Staunton, March 13 – Ethnic Russians must become a nation before they can become a democracy, and because that outcome would threaten the ruling oligarchy, the Kremlin is doing everything it can to prevent that, including seeking to distract attention from the social problems of Russians by playing up inter-ethnic and inter-governmental conflicts as in Crimea.
In an article in the current issue of Kazan’s independent weekly, “Zvezda Povolzhya,” Rafael Mukhametdinov, a Kazan Tatar historian, addresses two questions few are willing to pose so bluntly: Why is Russian society “unable to influence its rulers?” And is it possible that the Russian people “do not want to?” (March 13-19, 2014, pp. 1-2).
Mukhametdinov suggests there are “a multitude” of historical, climatic, social, cultural, and “even geographic” which provide the answers. Russia’s enormous size and natural wealth have convinced many Russians that it is better that the rulers rule and that they live with that situation.
As a result, he continues, despite changes in names and titles, “the majority of the peoples [in what is now the Russian Federation] still lives in feudalism,” with princes above and slaves below,” a situation that can change only when self-conscious nations emerge, something that the rulers see as a threat to their power and wealth.
Helping the elites in this regard, Mukhametdinov continues, is their ability to tell one group of slaves that they are superior to another group of slaves and thus should be grateful for their privileged position or their efforts to promote chimerical super-ethnic groups like “the Soviet people” or “[non-ethnic] Russian nation.”
Indeed, the Kazan historian says, the latter is just as much “a utopia” as the former because “nations are not created by the handing out of passports.”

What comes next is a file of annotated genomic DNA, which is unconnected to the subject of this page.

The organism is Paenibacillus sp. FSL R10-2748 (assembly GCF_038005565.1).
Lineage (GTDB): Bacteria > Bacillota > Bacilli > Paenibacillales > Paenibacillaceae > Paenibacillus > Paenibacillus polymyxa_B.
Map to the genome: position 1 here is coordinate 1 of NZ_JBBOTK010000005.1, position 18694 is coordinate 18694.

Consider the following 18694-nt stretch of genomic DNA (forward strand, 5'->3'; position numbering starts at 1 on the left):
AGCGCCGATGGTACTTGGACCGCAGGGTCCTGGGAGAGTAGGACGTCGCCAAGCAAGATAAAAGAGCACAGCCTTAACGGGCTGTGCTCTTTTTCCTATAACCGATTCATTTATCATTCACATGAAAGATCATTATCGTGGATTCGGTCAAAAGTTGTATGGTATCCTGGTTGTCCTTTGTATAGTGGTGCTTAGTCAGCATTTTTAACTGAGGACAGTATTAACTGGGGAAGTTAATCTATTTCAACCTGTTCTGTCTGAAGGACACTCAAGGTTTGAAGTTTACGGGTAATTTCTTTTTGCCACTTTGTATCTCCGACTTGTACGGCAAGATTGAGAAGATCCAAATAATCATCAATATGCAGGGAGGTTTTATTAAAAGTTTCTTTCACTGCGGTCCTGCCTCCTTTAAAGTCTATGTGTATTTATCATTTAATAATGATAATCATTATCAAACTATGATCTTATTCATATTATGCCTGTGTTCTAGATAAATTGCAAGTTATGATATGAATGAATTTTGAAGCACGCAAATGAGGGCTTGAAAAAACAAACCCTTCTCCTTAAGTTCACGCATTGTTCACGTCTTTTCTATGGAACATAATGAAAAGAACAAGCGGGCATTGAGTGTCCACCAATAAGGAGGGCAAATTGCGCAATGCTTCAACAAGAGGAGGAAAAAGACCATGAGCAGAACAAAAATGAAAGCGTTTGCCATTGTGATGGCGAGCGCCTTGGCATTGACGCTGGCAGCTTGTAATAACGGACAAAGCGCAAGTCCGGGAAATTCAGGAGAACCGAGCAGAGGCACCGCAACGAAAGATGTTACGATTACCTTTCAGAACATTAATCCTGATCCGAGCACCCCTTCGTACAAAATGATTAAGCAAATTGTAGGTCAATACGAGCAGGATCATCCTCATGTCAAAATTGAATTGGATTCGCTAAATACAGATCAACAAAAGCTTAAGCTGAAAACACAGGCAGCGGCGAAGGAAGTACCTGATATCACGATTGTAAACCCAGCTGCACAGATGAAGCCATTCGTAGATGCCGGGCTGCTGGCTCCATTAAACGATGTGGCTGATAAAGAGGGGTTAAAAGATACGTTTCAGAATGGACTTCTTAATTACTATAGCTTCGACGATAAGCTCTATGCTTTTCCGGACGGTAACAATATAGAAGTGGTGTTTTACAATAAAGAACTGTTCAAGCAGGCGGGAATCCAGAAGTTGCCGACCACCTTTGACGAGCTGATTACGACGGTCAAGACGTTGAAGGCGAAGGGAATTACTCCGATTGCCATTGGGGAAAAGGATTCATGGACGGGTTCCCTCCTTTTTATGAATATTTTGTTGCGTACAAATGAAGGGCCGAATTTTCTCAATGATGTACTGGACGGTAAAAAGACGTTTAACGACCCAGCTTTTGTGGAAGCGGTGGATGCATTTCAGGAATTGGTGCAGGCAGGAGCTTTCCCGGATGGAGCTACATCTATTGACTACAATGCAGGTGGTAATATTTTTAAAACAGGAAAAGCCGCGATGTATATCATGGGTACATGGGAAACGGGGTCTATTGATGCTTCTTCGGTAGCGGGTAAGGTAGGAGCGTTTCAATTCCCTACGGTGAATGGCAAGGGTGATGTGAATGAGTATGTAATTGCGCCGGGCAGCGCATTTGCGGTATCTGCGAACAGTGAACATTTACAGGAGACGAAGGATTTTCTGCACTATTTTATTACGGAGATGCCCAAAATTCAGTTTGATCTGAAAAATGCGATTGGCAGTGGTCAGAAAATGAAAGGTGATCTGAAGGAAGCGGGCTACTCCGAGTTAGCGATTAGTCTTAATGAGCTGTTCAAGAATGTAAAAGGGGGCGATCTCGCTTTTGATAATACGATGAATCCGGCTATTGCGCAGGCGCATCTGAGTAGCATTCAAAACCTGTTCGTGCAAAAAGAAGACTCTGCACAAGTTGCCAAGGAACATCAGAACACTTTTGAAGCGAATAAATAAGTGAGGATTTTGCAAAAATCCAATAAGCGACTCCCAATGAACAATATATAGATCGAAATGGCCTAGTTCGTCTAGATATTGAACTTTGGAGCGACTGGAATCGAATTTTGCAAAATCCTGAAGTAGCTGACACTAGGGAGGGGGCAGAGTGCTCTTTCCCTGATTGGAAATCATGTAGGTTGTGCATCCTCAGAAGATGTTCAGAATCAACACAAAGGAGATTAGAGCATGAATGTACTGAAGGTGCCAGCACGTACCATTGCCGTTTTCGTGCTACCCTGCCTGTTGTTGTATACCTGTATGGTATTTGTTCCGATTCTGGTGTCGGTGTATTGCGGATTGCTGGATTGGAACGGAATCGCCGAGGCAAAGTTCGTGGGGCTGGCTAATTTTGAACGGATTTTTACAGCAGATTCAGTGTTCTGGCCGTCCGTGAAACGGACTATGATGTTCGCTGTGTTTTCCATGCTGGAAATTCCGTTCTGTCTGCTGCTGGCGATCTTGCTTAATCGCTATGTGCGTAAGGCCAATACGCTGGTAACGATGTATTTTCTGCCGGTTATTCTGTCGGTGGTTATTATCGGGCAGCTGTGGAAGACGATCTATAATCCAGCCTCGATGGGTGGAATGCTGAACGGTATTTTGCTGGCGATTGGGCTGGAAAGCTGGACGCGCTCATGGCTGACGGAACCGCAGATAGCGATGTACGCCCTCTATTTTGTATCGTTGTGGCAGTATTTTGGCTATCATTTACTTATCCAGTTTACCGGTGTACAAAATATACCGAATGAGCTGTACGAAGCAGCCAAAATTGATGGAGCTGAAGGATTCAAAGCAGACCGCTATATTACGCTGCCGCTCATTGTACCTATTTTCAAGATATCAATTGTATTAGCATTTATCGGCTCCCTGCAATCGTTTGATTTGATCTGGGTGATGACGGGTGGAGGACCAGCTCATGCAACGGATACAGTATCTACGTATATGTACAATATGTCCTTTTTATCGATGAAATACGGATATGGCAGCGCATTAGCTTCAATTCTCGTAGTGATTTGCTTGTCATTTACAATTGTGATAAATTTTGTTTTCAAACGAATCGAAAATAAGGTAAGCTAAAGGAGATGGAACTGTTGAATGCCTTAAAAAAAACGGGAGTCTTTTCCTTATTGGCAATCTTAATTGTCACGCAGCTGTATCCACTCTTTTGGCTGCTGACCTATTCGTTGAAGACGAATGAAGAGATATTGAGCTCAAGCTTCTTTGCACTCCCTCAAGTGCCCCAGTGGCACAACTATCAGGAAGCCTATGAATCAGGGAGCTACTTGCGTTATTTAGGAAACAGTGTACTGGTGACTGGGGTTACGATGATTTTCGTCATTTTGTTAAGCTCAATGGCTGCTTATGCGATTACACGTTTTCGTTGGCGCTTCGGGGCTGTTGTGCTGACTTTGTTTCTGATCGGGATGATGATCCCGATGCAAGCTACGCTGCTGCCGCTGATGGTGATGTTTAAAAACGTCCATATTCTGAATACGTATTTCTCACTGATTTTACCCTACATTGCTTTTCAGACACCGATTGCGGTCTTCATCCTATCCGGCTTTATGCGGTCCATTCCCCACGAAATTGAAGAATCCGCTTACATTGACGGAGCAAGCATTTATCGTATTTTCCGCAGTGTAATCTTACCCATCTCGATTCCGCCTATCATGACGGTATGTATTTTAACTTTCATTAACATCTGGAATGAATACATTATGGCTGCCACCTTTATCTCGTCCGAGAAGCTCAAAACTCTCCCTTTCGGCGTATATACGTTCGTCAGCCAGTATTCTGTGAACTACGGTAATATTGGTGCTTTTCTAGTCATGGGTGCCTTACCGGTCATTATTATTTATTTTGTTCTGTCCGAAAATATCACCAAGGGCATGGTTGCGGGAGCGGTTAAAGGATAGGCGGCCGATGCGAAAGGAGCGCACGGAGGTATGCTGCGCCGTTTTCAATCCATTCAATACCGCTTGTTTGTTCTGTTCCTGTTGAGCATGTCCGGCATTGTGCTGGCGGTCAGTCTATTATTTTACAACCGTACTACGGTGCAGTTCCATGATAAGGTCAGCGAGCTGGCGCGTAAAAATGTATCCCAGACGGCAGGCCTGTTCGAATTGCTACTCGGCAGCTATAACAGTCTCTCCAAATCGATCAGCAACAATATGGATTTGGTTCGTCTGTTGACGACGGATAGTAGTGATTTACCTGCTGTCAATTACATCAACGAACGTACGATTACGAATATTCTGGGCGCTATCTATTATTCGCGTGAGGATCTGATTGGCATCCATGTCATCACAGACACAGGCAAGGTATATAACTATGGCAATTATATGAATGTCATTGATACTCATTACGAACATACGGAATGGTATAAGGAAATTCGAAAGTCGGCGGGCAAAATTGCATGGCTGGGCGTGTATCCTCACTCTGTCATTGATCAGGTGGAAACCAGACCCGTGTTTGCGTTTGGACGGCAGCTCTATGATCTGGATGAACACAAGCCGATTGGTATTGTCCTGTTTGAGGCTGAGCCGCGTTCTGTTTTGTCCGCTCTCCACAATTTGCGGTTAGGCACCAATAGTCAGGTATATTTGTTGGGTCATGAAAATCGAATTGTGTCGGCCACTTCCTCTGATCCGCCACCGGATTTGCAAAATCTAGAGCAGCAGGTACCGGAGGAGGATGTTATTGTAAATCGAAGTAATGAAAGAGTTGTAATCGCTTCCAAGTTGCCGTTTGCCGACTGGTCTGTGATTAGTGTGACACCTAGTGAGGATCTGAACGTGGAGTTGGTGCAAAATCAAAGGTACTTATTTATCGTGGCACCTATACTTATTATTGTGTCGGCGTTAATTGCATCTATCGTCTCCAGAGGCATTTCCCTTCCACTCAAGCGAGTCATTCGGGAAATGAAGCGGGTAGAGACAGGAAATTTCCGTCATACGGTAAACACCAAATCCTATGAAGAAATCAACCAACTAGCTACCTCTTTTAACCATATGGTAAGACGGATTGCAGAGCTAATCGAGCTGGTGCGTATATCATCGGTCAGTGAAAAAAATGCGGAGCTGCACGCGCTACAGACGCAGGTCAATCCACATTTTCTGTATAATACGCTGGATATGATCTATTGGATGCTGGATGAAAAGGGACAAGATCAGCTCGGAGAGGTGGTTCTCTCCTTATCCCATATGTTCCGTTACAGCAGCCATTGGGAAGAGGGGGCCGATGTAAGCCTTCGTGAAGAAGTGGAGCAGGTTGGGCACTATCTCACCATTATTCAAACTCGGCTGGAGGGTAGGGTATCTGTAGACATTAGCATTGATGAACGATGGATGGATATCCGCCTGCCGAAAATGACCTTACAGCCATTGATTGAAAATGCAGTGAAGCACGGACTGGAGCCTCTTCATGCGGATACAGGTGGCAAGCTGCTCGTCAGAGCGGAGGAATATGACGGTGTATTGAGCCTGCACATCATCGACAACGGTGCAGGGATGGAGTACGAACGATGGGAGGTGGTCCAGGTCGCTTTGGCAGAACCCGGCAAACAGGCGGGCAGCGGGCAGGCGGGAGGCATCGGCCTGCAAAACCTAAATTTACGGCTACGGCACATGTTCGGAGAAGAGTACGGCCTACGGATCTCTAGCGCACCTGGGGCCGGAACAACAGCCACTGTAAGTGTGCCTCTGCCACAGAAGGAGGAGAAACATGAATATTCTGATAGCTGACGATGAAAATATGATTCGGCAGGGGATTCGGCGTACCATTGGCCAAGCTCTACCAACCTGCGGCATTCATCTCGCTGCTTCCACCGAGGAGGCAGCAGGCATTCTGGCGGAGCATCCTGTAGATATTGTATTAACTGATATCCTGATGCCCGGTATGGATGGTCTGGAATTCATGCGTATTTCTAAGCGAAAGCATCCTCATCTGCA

The only way forward is to recognize that nations exist or should exist and that they should be governed by democratic arrangements. And that presupposes the creation of a genuine rather than simply declarative “free Federation of peoples of the Russian Federation (with the right to free entrance and exit for each people)” and with the Russians becoming a nation as well.
If democratic arrangements were set up and respected, amorphous peoples would more or less quickly become nations, he argues, pointing out that “without the passing through of this historical stage [of ethno-national development], democracy [as a genuine and functioning system] is impossible.”
Understanding that reality and the threat that it poses for the elites provides a clue to understanding what has occurred in Ukraine. The revolution there “was not so much a national as a social” one. What was overthrown was a pro-Moscow oligarchy and its corrupt supporters and hangers on.
Fearful that something similar could happen in Russia, Moscow has done everything it can to portray the Ukrainian events as something else, as extremist nationalist rather than genuinely popular. That way it can continue to distract attention from social problems at home by playing up or even creating inter-ethnic or inter-state conflicts.
Such an understanding, the Kazan historian suggests, should become the basis for an alliance of peoples from below, each of which has an interest in overthrowing the elites currently repressing them. There is some evidence of this fraternization in Crimea between Russian and Ukrainian forces, and there will likely be more.
But both participants and observers need to remember the most important thing: “A people is an amorphous mass” which can be manipulated and oppressed.” But when it becomes a nation, everything changes, and those who have ruled “peoples” find that they cannot continue as they have.
Consequently, the emergence of a genuinely Russian nation rather than the various surrogates for that Moscow has offered will help not only the Russian people but also the other nations of Eurasia become democratic and yield the benefits that only popular rule can offer over the longer term.